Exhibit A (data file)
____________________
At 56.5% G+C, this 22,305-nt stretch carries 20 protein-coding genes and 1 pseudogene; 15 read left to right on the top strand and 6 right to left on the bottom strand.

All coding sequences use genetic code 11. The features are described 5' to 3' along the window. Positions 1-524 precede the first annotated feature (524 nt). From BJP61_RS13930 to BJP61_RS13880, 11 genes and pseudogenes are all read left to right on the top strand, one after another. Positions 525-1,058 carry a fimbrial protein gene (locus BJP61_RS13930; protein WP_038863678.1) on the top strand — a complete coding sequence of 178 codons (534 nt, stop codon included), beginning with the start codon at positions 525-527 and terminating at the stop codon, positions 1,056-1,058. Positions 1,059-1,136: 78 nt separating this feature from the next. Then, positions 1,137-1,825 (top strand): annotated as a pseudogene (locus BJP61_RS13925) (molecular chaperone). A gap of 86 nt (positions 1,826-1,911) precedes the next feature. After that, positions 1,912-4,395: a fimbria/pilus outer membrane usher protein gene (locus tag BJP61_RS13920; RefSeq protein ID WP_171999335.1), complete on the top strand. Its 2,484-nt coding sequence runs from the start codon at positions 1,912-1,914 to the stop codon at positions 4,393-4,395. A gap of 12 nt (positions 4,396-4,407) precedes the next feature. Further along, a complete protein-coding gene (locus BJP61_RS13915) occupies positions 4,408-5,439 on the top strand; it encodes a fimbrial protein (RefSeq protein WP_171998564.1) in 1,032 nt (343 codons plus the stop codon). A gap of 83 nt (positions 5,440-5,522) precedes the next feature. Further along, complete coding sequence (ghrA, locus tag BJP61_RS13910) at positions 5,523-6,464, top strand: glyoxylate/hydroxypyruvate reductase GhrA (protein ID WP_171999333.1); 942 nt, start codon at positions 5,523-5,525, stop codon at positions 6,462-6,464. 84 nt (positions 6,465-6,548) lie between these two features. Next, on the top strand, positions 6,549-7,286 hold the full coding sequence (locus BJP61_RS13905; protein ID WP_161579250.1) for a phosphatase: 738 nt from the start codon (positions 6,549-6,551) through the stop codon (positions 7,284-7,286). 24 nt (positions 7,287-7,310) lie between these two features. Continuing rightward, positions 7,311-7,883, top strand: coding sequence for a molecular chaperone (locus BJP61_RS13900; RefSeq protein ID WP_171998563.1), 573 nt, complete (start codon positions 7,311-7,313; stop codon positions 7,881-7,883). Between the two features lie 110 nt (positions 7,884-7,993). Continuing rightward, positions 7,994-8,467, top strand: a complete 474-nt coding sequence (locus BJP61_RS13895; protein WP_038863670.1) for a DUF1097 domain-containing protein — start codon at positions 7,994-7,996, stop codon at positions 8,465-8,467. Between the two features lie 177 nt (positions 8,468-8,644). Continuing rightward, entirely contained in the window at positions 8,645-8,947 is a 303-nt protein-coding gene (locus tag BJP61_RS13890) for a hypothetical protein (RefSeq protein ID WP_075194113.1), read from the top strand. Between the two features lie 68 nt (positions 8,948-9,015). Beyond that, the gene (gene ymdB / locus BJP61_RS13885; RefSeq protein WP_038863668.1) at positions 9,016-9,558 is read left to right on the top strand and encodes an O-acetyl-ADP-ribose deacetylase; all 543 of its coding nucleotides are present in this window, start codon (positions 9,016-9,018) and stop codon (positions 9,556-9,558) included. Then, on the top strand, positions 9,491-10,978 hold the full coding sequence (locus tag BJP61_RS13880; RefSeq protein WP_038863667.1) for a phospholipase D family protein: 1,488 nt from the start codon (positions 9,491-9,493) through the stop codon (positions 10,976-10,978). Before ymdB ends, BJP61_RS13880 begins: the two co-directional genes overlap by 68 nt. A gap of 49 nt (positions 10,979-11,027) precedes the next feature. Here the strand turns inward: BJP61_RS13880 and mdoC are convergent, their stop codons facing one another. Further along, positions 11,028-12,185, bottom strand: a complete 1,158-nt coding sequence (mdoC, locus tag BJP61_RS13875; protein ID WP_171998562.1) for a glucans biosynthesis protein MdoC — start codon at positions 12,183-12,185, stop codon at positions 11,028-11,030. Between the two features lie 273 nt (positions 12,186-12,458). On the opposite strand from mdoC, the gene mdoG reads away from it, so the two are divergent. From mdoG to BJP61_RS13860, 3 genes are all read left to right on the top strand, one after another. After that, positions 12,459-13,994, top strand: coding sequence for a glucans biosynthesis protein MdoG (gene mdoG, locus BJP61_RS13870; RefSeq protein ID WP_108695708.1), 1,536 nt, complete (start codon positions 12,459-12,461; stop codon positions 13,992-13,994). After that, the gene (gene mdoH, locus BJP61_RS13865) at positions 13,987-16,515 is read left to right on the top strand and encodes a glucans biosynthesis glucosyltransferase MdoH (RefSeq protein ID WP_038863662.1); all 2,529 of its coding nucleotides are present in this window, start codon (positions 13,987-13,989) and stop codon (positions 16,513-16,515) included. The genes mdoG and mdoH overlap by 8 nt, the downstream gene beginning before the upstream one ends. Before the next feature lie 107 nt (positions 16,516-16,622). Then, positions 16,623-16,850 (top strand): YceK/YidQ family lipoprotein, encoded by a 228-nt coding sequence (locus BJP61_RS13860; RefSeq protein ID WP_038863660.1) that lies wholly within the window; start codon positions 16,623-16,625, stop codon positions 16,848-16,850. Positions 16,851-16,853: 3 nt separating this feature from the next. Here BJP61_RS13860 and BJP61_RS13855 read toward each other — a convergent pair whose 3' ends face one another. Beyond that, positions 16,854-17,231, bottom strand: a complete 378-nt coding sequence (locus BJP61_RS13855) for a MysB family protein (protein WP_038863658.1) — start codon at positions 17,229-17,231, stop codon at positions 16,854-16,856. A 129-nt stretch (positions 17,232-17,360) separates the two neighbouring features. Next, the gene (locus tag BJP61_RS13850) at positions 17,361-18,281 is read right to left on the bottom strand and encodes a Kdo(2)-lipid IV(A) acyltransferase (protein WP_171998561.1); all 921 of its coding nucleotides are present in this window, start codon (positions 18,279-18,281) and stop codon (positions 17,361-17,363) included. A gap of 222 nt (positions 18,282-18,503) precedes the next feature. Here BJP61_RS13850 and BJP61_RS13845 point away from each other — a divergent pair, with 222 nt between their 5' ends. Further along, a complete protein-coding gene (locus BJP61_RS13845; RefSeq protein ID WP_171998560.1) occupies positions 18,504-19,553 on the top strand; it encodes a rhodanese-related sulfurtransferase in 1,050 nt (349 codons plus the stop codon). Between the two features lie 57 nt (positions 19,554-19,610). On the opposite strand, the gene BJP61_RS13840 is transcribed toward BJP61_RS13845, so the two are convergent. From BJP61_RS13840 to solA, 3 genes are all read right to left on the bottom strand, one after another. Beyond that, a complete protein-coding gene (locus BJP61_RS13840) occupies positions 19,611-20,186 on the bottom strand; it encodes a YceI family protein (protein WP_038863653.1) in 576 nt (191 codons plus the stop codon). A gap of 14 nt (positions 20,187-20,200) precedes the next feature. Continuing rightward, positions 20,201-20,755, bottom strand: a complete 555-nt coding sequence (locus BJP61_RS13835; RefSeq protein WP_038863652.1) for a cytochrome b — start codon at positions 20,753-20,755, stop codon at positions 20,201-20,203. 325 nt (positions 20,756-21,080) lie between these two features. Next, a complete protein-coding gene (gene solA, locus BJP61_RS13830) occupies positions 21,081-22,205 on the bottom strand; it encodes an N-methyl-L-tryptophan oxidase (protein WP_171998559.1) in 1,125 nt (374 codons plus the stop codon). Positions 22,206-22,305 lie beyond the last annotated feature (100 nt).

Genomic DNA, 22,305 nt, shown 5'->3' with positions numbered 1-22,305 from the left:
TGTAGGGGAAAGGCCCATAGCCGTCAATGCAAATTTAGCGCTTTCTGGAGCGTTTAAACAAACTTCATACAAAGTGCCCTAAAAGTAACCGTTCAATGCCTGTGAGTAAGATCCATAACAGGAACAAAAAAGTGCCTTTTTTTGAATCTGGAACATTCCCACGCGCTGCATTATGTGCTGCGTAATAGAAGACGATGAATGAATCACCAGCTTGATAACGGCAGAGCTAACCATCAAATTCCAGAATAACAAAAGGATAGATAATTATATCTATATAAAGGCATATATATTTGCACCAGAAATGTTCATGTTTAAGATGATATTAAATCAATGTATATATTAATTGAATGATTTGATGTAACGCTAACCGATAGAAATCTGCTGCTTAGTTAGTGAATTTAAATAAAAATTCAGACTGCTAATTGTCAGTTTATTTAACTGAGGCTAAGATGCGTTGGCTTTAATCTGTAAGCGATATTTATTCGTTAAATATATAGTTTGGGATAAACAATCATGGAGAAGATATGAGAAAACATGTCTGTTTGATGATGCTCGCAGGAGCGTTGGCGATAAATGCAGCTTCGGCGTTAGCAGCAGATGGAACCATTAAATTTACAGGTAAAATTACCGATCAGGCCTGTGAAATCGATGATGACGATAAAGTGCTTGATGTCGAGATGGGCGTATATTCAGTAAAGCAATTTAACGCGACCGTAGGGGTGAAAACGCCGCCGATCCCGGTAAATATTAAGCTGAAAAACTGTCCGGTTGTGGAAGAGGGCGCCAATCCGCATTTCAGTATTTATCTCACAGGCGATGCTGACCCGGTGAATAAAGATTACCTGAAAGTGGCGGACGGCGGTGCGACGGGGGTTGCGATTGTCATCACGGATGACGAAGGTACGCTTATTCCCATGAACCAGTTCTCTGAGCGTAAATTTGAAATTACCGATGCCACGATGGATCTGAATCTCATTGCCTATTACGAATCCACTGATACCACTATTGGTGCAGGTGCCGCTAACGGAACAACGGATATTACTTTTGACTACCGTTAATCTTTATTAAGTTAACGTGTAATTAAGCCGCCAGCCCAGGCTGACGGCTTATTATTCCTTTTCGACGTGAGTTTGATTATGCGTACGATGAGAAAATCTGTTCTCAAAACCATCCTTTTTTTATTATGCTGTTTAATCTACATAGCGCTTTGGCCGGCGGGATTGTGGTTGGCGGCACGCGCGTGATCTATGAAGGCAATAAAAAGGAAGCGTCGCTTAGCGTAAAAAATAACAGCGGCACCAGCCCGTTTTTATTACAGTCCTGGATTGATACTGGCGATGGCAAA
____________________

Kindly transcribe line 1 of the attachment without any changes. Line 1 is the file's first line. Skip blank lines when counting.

At 56.5% G+C, this 22,305-nt stretch carries 20 protein-coding genes and 1 pseudogene; 15 read left to right on the top strand and 6 right to left on the bottom strand.